This is a sponsored post written by me on behalf of Teach For America. All opinions are 100% mine.
Some people know they want to be teachers from a young age—not me. But even though teaching wasn’t my passion, I served my first full-time job out of college as a para-educator at an elementary school in a low-income neighborhood.
Essentially, I became a multipurpose teacher’s assistant; I got to jump between classrooms every day and teach mini-lessons on reading and math. No, it wasn’t my passion—but that doesn’t mean I didn’t care. The vast majority of kids were part of the free lunch program because their families had low incomes, many did not meet the educational benchmarks for their grade levels, and some outright expressed that they didn’t believe in themselves or their potential.
It was hard to get up every morning and go to school feeling like my lessons, my treatment toward the kids, and my effort made so little impact—but there were always glimmers of hope that showed I was making a difference. When I got to see lessons “click” in a child, when I got to see them acting nicely on the playground, and when I saw them refuse to give up in the face of a tough math problem or new computer program, my job was all the more satisfying and made me fall in love with teaching. Little by little, those kids worked to surmount odds that were stacked against them.
And statistically, the odds seem unbeatable. Out of 16 million impoverished children in our country, one third of them won’t graduate high school, and a mere nine percent will earn a bachelor’s degree before age 25. What happens to the other 91 percent? What if they had more teachers to mentor them, love them, and show them how to beat those odds?
Teach For America (TFA) provides that opportunity to teach and be taught—to reinforce the belief that everyone has something valuable to share with the world. It starts by recruiting people from a variety of fields and college majors; these community leaders undergo a rigorous training process and are placed in one of 52 regions across the United States. TFA corps members make a commitment to teach for two years at their partner schools, receiving continual training and development opportunities in the field. For over 25 years, Teach For America alumni have led more than 1,000 schools and school systems. TFA teachers and alumni reach more than 5 million children each day!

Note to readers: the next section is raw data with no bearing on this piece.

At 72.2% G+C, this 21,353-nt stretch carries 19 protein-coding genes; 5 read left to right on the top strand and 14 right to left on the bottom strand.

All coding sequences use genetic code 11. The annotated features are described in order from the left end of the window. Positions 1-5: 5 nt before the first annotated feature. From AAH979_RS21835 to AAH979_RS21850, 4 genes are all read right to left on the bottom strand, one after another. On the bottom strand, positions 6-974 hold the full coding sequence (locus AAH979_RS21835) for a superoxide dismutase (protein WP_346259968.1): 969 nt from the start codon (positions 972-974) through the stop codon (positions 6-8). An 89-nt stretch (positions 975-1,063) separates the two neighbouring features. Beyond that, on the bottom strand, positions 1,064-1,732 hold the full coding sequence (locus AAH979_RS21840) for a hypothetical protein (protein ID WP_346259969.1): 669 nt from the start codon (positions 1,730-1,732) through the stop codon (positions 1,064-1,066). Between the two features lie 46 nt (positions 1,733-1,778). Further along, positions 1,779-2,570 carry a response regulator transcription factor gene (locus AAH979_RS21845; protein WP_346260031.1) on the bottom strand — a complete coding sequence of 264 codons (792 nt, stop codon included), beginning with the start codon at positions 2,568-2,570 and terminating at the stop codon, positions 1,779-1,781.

Why teach with Teach For America? Two years seems like a long time, especially if you’re like me and never pictured yourself in a teaching role. But that time span allows you to get to know the kids you impact and see the positive changes that can come from your teaching. I had friends in TFA who didn’t envision themselves as teachers either—but they decided to learn more about teaching anyway because they wanted to do something important. They, like many other TFA alumni, got so much fulfillment from the program that they continue to advocate for better education and are working their way toward bigger leadership roles. TFA doesn’t just empower kids to perform better in school—it can empower you too.
Maybe you don’t see teaching as your life’s passion right now. But with Teach For America, you can still feel fulfilled knowing that you will not only teach, but learn what it takes to improve our country’s educational system. With your help, you can give kids the great schooling and opportunities they deserve—regardless of where they grew up.